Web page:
What example does the Church of England set when its hierarchy maintain a steely silence of the destruction of over 8 million children in the womb since the 1967 Act, when the Bible teaches “before I formed you in the womb I knew you” (Jeremiah 1:5) and shows human life to be sacred from conception?
Perhaps over 60% of Anglicans feel they can take or leave a book treated so casually by its leaders?
We cannot survive without the Bible
It is the Bible that has taught us to defend free speech as it promotes the role of the conscience and the power of the word. It is the Bible that provides a defence from slavery ancient and modern, as it celebrates the image of God in each person. It is the Bible that offers humanity glue to build as society with a pattern of marriage in which the children are the co-creation of the biological parents. It is the Bible that defends children at their most vulnerable in the womb. It is the Bible that acts as an antidote to oppressive dictatorships, Marxist or otherwise, which is why they try to silence and outlaw it. It is the Bible that promises people that are of infinite value an can be forgiven and changed.
A church cannot survive if its people are not formed by the Bible, and conformed to the radical new paradigm of humanity the Spirit in the Bible forges.
It is not enough for the CofE to suggest it wants people to “affiliate” with them even if “in practice they don’t always choose to join in”, as Rachel Jordan, the Church’s National Mission and Evangelism adviser gently reassured. Perhaps we need to read our Bibles again? Specifically the bit where Jesus invites his followers, (not associates) to take up their cross for love of him? Or the bit where he teaches that words don’t cut it with God without action?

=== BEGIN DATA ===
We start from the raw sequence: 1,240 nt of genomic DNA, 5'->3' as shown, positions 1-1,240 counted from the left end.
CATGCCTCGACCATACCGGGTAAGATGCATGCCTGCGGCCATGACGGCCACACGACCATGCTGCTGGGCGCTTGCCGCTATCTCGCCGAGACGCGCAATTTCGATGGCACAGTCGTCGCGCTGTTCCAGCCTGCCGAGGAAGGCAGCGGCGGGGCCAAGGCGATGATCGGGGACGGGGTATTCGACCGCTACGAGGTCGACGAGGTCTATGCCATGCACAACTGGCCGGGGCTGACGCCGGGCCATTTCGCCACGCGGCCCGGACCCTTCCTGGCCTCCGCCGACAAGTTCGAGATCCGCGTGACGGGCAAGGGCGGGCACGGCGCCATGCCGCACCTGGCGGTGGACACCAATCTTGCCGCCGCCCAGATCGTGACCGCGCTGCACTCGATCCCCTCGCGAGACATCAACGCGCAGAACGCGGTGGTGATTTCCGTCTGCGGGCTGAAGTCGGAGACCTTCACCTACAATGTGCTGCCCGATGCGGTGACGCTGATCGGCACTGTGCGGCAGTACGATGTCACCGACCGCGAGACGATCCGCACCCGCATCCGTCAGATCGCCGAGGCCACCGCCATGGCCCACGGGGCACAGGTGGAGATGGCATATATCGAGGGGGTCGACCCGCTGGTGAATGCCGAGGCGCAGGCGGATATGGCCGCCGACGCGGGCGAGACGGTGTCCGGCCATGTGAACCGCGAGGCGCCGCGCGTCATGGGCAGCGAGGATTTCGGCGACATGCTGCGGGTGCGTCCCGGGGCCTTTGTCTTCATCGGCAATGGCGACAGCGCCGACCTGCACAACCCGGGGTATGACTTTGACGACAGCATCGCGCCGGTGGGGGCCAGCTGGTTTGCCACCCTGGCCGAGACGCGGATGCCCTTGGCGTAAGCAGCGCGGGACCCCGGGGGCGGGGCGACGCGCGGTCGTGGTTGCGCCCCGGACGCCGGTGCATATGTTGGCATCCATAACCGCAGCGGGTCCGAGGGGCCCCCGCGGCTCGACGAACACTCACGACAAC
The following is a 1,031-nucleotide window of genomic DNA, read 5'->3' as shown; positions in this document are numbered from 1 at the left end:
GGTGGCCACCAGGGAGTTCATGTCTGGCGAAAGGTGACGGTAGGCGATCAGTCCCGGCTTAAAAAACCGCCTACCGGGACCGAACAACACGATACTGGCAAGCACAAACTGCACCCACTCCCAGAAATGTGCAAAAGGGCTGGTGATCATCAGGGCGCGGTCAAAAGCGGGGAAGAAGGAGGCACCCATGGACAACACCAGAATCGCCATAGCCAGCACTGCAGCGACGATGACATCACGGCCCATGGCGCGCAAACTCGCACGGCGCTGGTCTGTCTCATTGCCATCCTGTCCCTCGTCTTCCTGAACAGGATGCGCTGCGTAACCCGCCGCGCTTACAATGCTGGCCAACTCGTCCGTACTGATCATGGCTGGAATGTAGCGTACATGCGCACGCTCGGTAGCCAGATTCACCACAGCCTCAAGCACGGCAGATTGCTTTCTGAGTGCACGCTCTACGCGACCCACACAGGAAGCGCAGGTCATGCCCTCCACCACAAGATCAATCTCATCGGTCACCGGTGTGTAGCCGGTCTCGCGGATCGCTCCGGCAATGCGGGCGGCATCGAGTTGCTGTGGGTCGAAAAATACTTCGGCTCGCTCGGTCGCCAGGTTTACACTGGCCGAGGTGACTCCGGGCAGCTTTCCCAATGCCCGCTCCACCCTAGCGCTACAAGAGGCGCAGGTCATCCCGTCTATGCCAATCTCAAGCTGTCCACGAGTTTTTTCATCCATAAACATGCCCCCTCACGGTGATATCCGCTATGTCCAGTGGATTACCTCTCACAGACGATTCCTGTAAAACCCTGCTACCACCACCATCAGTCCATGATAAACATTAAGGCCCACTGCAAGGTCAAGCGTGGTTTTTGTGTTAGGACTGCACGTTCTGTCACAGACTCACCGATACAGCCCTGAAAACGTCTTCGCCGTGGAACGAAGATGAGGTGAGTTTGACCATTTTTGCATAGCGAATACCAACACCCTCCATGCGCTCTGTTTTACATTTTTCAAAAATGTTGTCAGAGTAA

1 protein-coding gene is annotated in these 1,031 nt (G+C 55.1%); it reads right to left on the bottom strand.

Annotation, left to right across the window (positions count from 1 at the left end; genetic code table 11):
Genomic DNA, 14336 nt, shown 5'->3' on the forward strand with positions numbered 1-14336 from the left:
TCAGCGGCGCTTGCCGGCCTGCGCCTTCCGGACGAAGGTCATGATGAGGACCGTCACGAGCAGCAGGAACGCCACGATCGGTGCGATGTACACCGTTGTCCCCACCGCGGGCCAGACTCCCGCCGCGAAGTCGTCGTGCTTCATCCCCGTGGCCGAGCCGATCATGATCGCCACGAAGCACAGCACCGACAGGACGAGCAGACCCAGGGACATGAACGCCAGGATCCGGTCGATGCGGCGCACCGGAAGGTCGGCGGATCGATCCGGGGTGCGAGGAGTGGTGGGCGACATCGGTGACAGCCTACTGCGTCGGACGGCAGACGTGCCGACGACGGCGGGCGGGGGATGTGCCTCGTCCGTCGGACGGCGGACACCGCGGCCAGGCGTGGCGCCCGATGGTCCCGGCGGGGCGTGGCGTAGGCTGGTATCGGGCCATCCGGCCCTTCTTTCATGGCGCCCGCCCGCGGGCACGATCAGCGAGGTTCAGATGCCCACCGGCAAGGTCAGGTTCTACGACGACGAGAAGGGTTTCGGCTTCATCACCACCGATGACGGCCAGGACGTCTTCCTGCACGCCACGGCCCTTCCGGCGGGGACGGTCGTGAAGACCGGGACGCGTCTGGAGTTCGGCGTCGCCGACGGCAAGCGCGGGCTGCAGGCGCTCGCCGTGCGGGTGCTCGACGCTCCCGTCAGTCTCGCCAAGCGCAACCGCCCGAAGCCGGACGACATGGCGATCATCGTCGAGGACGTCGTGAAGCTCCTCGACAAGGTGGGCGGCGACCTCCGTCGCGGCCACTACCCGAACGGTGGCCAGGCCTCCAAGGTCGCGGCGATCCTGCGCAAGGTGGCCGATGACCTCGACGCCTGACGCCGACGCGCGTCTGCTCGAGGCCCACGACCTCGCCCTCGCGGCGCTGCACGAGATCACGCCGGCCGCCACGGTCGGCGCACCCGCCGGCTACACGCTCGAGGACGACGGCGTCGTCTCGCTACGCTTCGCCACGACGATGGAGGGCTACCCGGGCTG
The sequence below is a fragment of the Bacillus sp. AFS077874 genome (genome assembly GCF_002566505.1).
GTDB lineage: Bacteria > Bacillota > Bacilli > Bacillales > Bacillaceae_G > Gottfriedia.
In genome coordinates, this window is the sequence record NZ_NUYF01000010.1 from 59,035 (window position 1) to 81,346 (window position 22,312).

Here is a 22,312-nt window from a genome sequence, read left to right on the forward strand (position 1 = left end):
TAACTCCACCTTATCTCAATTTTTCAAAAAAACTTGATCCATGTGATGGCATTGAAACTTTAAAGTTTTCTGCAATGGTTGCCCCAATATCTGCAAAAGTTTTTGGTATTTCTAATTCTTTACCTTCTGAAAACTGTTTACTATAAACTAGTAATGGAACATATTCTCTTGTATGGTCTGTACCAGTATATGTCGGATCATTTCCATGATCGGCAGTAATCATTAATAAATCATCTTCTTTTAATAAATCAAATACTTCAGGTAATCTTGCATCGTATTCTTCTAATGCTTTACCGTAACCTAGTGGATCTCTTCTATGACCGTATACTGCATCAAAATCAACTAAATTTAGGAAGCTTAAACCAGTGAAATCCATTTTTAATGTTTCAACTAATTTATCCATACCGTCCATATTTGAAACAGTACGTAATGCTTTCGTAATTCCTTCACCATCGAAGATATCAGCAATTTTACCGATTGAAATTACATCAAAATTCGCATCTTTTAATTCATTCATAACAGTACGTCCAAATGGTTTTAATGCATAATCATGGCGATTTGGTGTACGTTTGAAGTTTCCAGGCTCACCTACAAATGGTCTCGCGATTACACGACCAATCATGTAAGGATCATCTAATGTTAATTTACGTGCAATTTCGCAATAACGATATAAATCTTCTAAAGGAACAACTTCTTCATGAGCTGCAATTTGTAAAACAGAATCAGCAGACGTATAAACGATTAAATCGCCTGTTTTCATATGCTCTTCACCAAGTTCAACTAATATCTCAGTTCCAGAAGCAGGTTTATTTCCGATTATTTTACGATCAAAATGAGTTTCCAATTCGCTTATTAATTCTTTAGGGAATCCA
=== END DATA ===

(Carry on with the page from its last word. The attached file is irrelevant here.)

Our current approach isn’t working
The entrance into Christianity is the point of need. When people discover that living on their own terms doesn’t work, they ask for help. The same is true for the flourishing by the Church. By now the leadership of the CofE must be discovering that doing Anglicanism in the way they have that takes its cultural and ethical standards from social and secular preferences, doesn’t work.
Perhaps people may be encouraged to turn to the Bible if they were to hear the leaders of the Church take a prophetic rather than an accommodationist role with society? If the bishops and clergy were to speak out against secularism, its ethics and culture in the mode of “Thus saith the Lord God of Hosts”, rather than “God loves you so much he wants you to be comfy and do your own thing.”
If the bishops and more of the clergy of the CofE demonstrated their knowledge, love, and commitment to the Bible and its ethics in the way they challenged a culture that is sinking into secularism, then some of the people who can’t be bothered, might begin to wonder if there was something important enough about the Bible for them to take it more seriously. Then they might go to Church to worship and be taught and changed. Then society might be less easily lost to Karl Marx, and regained for Jesus Christ.
Gavin Ashenden has worked as a Vicar, University Chaplain and lecturer, BBC broadcaster, author and newspaper columnist. He writes a regular column for the Jersey Evening Post and lives between Shropshire and Normandy. For more information, visit his website ashenden.org